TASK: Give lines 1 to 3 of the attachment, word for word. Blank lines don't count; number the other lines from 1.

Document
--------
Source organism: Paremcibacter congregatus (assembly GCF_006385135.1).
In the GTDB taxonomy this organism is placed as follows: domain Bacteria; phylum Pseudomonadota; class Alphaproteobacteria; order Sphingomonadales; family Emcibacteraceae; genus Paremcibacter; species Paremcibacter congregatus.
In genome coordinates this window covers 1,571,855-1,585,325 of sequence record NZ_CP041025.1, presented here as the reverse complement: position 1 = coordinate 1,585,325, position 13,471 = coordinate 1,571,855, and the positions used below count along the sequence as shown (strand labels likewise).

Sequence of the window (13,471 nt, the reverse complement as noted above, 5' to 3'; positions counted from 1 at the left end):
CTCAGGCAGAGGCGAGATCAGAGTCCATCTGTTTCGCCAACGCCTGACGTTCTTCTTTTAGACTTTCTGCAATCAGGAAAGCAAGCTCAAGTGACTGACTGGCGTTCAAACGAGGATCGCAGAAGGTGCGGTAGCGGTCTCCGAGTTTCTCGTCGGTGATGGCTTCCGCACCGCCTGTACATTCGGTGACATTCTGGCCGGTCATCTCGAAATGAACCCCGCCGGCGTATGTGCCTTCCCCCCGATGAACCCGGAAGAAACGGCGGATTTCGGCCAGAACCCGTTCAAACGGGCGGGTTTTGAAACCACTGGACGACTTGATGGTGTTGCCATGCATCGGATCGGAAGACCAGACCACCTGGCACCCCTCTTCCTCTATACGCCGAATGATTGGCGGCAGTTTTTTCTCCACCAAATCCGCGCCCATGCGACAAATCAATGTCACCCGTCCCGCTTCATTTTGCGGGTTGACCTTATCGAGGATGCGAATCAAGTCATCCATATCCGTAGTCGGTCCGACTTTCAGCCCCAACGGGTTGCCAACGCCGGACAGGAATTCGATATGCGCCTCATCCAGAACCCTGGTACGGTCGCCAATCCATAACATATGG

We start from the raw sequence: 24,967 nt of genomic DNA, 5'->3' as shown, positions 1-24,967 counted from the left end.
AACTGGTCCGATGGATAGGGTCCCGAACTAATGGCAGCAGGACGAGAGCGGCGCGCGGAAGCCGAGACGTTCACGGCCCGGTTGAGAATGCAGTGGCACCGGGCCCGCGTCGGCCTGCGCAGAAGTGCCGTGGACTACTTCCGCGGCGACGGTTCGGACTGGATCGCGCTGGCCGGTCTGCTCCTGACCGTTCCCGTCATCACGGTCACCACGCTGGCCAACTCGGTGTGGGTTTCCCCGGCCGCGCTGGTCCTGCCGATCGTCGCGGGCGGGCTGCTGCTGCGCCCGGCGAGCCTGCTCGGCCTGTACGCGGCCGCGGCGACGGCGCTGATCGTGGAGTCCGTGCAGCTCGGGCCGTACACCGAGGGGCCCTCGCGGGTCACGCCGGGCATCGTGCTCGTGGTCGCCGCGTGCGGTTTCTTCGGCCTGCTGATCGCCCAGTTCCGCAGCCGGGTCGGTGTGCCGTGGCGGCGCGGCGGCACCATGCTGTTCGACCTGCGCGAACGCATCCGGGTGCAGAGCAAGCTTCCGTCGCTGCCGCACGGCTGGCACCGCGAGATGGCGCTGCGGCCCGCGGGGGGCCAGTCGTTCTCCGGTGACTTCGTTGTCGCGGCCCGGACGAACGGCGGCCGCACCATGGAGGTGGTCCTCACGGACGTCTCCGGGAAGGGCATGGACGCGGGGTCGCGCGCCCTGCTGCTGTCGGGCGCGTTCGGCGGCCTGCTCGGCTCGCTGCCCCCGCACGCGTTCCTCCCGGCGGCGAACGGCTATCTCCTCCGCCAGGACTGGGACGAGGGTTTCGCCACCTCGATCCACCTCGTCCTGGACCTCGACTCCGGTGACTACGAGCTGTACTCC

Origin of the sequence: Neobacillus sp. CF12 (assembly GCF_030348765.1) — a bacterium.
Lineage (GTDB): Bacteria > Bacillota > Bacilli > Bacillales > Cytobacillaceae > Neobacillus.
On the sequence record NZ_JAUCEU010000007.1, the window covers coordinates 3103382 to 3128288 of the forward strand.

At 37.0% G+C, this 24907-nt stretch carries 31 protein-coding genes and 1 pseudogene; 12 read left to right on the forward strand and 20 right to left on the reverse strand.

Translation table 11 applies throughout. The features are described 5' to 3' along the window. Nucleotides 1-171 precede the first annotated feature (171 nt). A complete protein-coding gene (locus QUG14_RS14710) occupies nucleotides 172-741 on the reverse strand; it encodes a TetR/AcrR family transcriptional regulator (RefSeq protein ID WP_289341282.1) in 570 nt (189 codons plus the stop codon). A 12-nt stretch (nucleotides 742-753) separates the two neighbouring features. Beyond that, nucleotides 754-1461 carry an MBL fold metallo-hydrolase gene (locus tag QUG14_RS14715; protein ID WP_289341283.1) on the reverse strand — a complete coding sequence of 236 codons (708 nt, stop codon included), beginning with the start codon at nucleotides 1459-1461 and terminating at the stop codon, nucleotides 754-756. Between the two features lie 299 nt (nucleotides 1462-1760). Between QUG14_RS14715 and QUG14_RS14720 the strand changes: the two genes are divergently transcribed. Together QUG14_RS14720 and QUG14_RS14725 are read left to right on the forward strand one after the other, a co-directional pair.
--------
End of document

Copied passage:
Source organism: Paremcibacter congregatus (assembly GCF_006385135.1).
In the GTDB taxonomy this organism is placed as follows: domain Bacteria; phylum Pseudomonadota; class Alphaproteobacteria; order Sphingomonadales; family Emcibacteraceae; genus Paremcibacter; species Paremcibacter congregatus.
In genome coordinates this window covers 1,571,855-1,585,325 of sequence record NZ_CP041025.1, presented here as the reverse complement: position 1 = coordinate 1,585,325, position 13,471 = coordinate 1,571,855, and the positions used below count along the sequence as shown (strand labels likewise).